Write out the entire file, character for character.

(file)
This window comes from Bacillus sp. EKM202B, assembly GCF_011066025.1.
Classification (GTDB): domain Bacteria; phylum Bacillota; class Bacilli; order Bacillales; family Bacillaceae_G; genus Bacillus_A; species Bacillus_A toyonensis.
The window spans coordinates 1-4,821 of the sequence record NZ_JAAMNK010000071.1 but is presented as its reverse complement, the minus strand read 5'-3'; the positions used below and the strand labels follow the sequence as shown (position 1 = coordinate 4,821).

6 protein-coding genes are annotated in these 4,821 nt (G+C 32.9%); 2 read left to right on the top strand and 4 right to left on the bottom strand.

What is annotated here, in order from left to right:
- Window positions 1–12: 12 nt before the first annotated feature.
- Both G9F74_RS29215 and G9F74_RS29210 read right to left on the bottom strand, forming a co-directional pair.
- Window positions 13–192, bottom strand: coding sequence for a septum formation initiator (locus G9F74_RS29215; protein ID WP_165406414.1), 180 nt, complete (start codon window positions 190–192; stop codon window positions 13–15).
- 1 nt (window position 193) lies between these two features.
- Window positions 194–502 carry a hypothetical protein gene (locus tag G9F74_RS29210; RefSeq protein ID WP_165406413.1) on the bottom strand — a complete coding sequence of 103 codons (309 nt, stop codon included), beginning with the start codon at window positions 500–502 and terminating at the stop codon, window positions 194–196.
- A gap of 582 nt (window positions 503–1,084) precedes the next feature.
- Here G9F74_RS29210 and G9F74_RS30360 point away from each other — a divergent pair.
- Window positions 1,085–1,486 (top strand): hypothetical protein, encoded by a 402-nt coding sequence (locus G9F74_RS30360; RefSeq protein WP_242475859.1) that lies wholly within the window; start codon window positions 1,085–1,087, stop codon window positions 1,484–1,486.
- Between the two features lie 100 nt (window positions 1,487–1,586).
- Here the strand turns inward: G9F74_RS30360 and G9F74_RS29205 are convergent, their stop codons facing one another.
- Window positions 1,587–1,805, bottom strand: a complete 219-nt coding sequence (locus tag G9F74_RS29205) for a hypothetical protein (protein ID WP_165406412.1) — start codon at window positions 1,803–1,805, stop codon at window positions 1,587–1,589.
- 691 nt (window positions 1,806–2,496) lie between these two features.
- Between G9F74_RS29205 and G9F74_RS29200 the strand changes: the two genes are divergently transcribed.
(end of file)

This window comes from Bacillus sp. EKM202B, assembly GCF_011066025.1.
Classification (GTDB): domain Bacteria; phylum Bacillota; class Bacilli; order Bacillales; family Bacillaceae_G; genus Bacillus_A; species Bacillus_A toyonensis.
The window spans coordinates 1-4,821 of the sequence record NZ_JAAMNK010000071.1 but is presented as its reverse complement, the minus strand read 5'-3'; the positions used below and the strand labels follow the sequence as shown (position 1 = coordinate 4,821).

6 protein-coding genes are annotated in these 4,821 nt (G+C 32.9%); 2 read left to right on the top strand and 4 right to left on the bottom strand.

What is annotated here, in order from left to right:
- Window positions 1–12: 12 nt before the first annotated feature.
- Both G9F74_RS29215 and G9F74_RS29210 read right to left on the bottom strand, forming a co-directional pair.
- Window positions 13–192, bottom strand: coding sequence for a septum formation initiator (locus G9F74_RS29215; protein ID WP_165406414.1), 180 nt, complete (start codon window positions 190–192; stop codon window positions 13–15).
- 1 nt (window position 193) lies between these two features.
- Window positions 194–502 carry a hypothetical protein gene (locus tag G9F74_RS29210; RefSeq protein ID WP_165406413.1) on the bottom strand — a complete coding sequence of 103 codons (309 nt, stop codon included), beginning with the start codon at window positions 500–502 and terminating at the stop codon, window positions 194–196.
- A gap of 582 nt (window positions 503–1,084) precedes the next feature.
- Here G9F74_RS29210 and G9F74_RS30360 point away from each other — a divergent pair.
- Window positions 1,085–1,486 (top strand): hypothetical protein, encoded by a 402-nt coding sequence (locus G9F74_RS30360; RefSeq protein WP_242475859.1) that lies wholly within the window; start codon window positions 1,085–1,087, stop codon window positions 1,484–1,486.
- Between the two features lie 100 nt (window positions 1,487–1,586).
- Here the strand turns inward: G9F74_RS30360 and G9F74_RS29205 are convergent, their stop codons facing one another.
- Window positions 1,587–1,805, bottom strand: a complete 219-nt coding sequence (locus tag G9F74_RS29205) for a hypothetical protein (protein ID WP_165406412.1) — start codon at window positions 1,803–1,805, stop codon at window positions 1,587–1,589.
- 691 nt (window positions 1,806–2,496) lie between these two features.
- Between G9F74_RS29205 and G9F74_RS29200 the strand changes: the two genes are divergently transcribed.